The hub of their activities eventually centered in Hamburg. In 1845, Emilie Capelle-Wüstenfeld established a German Catholic charitable organization. The Frauenverein zur Forderung Humaner Zwecke (FFHZ - Women's Association for the Advancement of Humane Goals) seemed innocuous enough on the surface. Aimed at alleviating the suffering of the Hansiatic city's poor, it masked a subversive core. Membership was open to all women regardless of creed. In a world where charitable intervention was performed only by gentile "ladies," the FFHZ welcomed Jewesses, who had been barred from such groups. Shortly thereafter, Wüstenfeld went further, establishing the Social Union, which had as its goal achieving equality for women of the city of Hamburg regardless of religious affiliation.

Even before the eruptions of 1848, a Frauenverein zur Unterstützung der Armepflege (FVUA - Women's Association for the Support of Charity) network grew and spread among the free congregations. In contrast to other alms-giving groups, the FVUA women sought to engage poor women actively in the dispensing of relief. Integrating the concept of charity into the life of the congregation, rather than purchasing ready-made goods for its members, the Hamburg FVUA distributed the materials for clothing production among needy widows, enabling them to earn their livelihoods.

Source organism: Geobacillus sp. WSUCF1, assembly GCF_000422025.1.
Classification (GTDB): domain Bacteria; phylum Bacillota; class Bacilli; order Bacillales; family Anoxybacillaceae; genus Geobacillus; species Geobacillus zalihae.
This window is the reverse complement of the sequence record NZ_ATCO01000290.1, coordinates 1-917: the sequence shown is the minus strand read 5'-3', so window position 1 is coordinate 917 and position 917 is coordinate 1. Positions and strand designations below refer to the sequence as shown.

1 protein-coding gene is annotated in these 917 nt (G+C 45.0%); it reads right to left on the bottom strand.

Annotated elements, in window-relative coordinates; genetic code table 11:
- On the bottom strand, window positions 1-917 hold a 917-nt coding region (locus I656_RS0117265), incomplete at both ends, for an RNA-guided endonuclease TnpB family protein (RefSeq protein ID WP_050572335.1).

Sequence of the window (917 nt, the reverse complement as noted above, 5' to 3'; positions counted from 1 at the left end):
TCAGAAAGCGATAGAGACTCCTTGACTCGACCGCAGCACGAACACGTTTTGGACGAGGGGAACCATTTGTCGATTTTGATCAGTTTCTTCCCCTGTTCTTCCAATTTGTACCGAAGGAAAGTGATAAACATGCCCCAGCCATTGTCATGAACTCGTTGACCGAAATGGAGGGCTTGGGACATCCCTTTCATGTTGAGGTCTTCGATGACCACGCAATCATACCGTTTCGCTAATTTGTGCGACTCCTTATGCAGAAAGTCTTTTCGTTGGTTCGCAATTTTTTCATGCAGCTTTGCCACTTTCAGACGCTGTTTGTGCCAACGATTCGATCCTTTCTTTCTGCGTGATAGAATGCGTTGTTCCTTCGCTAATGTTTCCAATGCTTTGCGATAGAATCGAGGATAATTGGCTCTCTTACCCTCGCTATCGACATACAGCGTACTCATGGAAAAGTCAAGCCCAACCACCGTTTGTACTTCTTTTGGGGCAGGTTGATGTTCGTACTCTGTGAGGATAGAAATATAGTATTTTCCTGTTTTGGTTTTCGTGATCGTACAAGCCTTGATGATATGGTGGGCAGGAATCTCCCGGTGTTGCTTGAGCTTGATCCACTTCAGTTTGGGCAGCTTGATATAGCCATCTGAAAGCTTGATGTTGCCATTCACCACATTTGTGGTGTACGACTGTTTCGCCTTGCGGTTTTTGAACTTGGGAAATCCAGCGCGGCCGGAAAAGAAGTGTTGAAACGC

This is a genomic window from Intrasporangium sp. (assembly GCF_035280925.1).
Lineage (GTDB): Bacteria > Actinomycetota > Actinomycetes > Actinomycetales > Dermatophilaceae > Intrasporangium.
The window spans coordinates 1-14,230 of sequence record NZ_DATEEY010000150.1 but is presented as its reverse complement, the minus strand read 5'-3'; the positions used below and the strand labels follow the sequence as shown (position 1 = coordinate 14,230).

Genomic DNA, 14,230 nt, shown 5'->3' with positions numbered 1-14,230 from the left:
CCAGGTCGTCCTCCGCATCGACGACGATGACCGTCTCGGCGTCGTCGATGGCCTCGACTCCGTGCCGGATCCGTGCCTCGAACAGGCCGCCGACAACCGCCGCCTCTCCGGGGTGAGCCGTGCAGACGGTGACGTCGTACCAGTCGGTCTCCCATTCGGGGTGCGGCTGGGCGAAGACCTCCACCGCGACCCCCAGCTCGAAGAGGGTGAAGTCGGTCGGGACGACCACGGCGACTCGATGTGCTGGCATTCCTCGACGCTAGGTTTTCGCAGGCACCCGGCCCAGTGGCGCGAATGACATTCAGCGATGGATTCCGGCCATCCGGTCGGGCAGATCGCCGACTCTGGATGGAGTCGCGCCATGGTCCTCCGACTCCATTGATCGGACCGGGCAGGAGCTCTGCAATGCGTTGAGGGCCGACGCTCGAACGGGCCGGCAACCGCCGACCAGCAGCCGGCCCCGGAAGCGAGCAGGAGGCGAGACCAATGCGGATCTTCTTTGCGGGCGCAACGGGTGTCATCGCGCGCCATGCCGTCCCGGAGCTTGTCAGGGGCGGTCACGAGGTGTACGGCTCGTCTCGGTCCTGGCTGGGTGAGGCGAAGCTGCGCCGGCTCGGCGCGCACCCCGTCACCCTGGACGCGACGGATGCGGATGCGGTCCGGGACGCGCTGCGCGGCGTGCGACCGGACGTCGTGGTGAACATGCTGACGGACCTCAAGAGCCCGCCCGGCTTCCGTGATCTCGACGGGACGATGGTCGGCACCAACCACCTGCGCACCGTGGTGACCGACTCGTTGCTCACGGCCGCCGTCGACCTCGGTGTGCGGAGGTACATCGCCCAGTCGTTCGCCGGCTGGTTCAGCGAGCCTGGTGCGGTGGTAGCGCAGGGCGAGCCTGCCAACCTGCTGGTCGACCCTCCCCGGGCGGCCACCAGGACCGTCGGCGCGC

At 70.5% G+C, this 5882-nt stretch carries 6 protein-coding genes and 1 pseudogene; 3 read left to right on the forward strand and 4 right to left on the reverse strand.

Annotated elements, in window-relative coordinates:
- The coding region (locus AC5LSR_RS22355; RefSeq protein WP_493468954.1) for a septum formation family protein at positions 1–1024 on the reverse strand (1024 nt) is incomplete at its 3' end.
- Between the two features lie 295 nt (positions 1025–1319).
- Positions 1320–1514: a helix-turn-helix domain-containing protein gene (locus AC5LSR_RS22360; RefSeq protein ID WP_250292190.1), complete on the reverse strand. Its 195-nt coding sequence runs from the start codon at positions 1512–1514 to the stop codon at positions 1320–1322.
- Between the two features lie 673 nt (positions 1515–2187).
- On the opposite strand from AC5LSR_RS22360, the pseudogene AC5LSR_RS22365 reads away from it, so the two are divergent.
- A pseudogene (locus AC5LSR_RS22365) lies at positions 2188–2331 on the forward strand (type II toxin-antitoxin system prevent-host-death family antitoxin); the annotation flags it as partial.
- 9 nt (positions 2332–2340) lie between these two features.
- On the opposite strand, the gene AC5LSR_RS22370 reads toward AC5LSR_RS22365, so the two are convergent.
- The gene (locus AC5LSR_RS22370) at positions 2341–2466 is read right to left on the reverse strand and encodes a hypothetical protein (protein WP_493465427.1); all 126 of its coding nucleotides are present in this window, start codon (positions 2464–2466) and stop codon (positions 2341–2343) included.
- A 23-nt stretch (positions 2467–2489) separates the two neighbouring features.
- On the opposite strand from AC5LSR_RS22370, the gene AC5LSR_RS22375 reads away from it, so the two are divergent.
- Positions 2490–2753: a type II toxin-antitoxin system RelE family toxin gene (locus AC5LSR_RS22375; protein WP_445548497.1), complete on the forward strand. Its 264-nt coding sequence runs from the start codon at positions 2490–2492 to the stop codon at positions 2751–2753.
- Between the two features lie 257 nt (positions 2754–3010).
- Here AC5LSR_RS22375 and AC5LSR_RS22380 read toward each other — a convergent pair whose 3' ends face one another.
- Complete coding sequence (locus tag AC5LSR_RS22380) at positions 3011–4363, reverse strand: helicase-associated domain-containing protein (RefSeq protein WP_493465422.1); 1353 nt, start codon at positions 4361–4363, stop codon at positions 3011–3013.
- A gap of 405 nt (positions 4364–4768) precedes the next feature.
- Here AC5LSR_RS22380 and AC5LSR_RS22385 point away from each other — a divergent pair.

As the deputies of the Frankfurt parliament compromised in their efforts to unite the German states under a constitutional monarchy, German Catholics took a hard line. Monarchical rule was incompatible with the egalitarian community they espoused and so those supporters, whose primary self-identification was with the movement, withdrew their support from the Frankfurt proceedings. German Catholic women, especially in the northern cities, continued their revolutionary involvement as Prussian and Austrian retaliation began. They aided those hunted for their revolutionary activity and persons displaced by the turmoil of 1848-49, spiriting political refugee s out of the German states.

In 1849, the Hamburg FVUA undertook its first educational project: to support, house, clothe and train young working class women so they could support themselves. In addition to vocational training, students received at least an elementary education. Although the primary focus was to earn a livelihood, students were encouraged to develop their particular talents. Thus, one young woman with an aptitude for languages was trained and eventually placed as a governess, a position traditionally the bastion of "ladies," not working class women.